2. Write one page about each search word or search phrase
Once you've determined the keywords and phrases people use to search, Lazuka recommends writing one informative Web page for each word or phrase. "You want the page to provide helpful information," said Lazuka. "But most of all, keep the writing natural. Natural writing is better because it truly helps people. Write for humans, not for the search engine spiders."

He said the mistake most people make is trying to stuff as many keywords onto a page as they can — resulting in what's known as keyword density. "Don't fall into that trap," Lazuka warned. "The spiders are programmed to look for natural language."

3. Apply basic optimization principles to each page
Certain elements on a Web page (often called on-page factors) influence search results. Lazuka suggests paying close attention to title tags, meta tags and the overall word count of the copy you've written.

"Title tags are very important," he said. "Write a clear, concise summary of the page and put it in the title tag. A title tag should be between five and 10 words in length.

"There's some debate about the effectiveness of meta tags," Lazuka acknowledged. "However, I think they still have value. Consider them optional, but if you use them, write a slightly longer page description; about 10-to-20 words.

"Overall, the copy you write for each page should be between 200 and 600 words. Any more than that and people lose interest; it's hard to read and retain any more than that online."

4. Consider off-page factors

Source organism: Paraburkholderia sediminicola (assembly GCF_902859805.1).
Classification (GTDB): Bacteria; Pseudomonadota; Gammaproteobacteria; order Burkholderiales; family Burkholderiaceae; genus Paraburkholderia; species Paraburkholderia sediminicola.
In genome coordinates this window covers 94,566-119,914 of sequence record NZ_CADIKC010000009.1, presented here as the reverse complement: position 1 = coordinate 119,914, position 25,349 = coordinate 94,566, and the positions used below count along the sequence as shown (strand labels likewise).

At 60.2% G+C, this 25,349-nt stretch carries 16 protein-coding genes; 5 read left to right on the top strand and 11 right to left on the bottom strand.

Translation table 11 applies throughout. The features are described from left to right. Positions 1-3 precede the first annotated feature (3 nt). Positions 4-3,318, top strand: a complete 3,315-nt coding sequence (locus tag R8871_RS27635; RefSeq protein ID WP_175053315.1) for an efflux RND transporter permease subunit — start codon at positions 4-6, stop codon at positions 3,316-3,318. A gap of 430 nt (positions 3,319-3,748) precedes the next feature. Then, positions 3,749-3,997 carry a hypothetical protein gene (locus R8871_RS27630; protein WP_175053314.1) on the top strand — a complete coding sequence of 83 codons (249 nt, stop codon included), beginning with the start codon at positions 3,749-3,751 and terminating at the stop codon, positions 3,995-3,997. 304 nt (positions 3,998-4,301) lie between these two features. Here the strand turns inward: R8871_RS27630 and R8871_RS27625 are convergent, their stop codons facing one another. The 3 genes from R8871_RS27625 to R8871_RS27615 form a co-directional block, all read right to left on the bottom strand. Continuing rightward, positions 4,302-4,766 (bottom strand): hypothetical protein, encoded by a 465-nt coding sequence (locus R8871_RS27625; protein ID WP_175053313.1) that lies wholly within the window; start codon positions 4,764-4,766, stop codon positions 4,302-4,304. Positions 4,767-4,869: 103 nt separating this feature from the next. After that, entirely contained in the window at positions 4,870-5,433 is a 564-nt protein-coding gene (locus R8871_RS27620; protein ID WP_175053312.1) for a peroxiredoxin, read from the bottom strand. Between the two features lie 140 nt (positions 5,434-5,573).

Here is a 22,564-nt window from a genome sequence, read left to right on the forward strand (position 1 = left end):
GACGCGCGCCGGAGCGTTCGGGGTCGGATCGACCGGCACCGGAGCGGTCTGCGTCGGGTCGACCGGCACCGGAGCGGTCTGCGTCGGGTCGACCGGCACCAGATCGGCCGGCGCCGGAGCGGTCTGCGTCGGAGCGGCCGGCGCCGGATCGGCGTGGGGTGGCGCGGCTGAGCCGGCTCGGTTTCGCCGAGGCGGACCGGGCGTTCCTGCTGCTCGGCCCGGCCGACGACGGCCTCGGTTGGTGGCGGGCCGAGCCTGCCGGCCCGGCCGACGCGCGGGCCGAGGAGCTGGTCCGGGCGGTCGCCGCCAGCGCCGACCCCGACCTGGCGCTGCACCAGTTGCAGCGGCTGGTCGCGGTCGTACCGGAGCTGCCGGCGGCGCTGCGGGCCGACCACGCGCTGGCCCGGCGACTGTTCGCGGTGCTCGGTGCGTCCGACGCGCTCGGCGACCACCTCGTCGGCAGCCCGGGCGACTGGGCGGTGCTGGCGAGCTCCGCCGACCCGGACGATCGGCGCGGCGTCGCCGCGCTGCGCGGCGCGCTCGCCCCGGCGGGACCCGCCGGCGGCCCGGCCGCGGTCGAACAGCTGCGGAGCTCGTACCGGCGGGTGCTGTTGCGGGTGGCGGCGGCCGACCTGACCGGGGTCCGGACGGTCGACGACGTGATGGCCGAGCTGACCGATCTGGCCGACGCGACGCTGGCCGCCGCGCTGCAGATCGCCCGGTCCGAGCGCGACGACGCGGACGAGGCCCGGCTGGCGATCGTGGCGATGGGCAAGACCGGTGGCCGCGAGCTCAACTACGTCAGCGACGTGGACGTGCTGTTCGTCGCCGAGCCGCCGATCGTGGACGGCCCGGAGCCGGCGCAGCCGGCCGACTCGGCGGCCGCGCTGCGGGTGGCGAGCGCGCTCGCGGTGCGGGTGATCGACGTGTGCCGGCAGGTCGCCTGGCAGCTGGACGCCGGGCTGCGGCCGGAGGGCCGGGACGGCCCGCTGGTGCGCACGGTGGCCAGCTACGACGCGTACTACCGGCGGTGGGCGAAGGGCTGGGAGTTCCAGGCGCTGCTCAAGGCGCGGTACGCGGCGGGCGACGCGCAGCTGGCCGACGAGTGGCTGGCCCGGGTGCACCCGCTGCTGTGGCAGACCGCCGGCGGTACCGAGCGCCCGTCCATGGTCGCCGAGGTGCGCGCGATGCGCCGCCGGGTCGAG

External, or off-page, factors influence the success of your site as well, with "link popularity" leading the way. "This refers to how search engines look at the Web and sees who links to your site," said Lazuka. "It shows some sense of your site's usefulness and relevance. The spiders detect lots of links and, essentially, think it must be a good site."

Of course, the search engines can detect link farms, which have earned a very negative reputation. "Spiders look for natural linking patterns," said Lazuka. "They want to know that people linked to your site because the content is good, not because you bought your votes. In fact, if you engage in link farming, the search engines will penalize your site or even ban it altogether. And that can absolutely kill your business."

According to Lazuka, the best way to develop quality, in-bound links is to provide good content that makes your site a valuable resource. "Don't fall for gimmicks or tricks," he said. "Avoid anything that's too easy or too good to be true. If an SEO firm offers you 1000 links for $50, run away."

Whatever you do, Lazuka warned, don't hire a rogue SEO company. "It's buyer beware out there. You need to talk to the company and find out how they conduct business. Ask for customer references. Do your homework before you sign a contract."

If you should fall victim to an unscrupulous SEO firm, you do have recourse. "You can e-mail a re-inclusion request to the major search engines. Tell them you made an honest mistake by hiring a bum firm, and ask them to let your site back in."

Most of all, said Lazuka, be patient. "You won't rank number one tomorrow. That's just not how it works, especially when you're competing with more established sites. It takes time. Don't go crazy. Get the word out and work on developing your content. Write a new, informative article every day."

Finally, Lazuka recommends WebmasterWorld.com as a resource for anyone who runs a Web site.

Lauren Simonds is the managing editor of SmallBusinessComputing.com